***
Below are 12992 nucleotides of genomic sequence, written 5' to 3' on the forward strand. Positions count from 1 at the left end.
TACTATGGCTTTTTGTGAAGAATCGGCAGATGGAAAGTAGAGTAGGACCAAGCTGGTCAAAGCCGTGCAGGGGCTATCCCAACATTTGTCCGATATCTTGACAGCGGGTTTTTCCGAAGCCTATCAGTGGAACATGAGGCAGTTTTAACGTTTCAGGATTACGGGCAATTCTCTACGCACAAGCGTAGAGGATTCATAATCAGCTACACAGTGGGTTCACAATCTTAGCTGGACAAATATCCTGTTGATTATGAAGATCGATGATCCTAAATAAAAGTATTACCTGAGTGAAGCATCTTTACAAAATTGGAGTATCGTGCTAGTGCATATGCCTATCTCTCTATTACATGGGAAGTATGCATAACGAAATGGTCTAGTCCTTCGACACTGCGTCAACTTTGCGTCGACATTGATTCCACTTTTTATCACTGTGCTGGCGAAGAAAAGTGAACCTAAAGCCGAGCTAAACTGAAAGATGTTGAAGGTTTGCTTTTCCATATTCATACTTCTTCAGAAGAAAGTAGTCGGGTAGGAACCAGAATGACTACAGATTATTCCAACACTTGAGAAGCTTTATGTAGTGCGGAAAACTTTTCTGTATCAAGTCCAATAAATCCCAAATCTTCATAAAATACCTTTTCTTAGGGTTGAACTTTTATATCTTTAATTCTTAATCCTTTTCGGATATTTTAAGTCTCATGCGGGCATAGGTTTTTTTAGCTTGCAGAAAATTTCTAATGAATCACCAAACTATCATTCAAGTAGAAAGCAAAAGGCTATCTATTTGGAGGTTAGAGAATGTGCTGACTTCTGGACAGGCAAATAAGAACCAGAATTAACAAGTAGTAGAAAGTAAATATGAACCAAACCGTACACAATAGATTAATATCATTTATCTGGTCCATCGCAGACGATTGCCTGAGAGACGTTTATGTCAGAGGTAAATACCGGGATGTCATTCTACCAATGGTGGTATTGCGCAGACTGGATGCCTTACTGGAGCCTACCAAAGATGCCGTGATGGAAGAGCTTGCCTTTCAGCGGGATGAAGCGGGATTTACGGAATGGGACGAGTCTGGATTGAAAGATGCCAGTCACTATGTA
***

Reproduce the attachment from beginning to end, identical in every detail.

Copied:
Below are 12992 nucleotides of genomic sequence, written 5' to 3' on the forward strand. Positions count from 1 at the left end.
TACTATGGCTTTTTGTGAAGAATCGGCAGATGGAAAGTAGAGTAGGACCAAGCTGGTCAAAGCCGTGCAGGGGCTATCCCAACATTTGTCCGATATCTTGACAGCGGGTTTTTCCGAAGCCTATCAGTGGAACATGAGGCAGTTTTAACGTTTCAGGATTACGGGCAATTCTCTACGCACAAGCGTAGAGGATTCATAATCAGCTACACAGTGGGTTCACAATCTTAGCTGGACAAATATCCTGTTGATTATGAAGATCGATGATCCTAAATAAAAGTATTACCTGAGTGAAGCATCTTTACAAAATTGGAGTATCGTGCTAGTGCATATGCCTATCTCTCTATTACATGGGAAGTATGCATAACGAAATGGTCTAGTCCTTCGACACTGCGTCAACTTTGCGTCGACATTGATTCCACTTTTTATCACTGTGCTGGCGAAGAAAAGTGAACCTAAAGCCGAGCTAAACTGAAAGATGTTGAAGGTTTGCTTTTCCATATTCATACTTCTTCAGAAGAAAGTAGTCGGGTAGGAACCAGAATGACTACAGATTATTCCAACACTTGAGAAGCTTTATGTAGTGCGGAAAACTTTTCTGTATCAAGTCCAATAAATCCCAAATCTTCATAAAATACCTTTTCTTAGGGTTGAACTTTTATATCTTTAATTCTTAATCCTTTTCGGATATTTTAAGTCTCATGCGGGCATAGGTTTTTTTAGCTTGCAGAAAATTTCTAATGAATCACCAAACTATCATTCAAGTAGAAAGCAAAAGGCTATCTATTTGGAGGTTAGAGAATGTGCTGACTTCTGGACAGGCAAATAAGAACCAGAATTAACAAGTAGTAGAAAGTAAATATGAACCAAACCGTACACAATAGATTAATATCATTTATCTGGTCCATCGCAGACGATTGCCTGAGAGACGTTTATGTCAGAGGTAAATACCGGGATGTCATTCTACCAATGGTGGTATTGCGCAGACTGGATGCCTTACTGGAGCCTACCAAAGATGCCGTGATGGAAGAGCTTGCCTTTCAGCGGGATGAAGCGGGATTTACGGAATGGGACGAGTCTGGATTGAAAGATGCCAGTCACTATGTA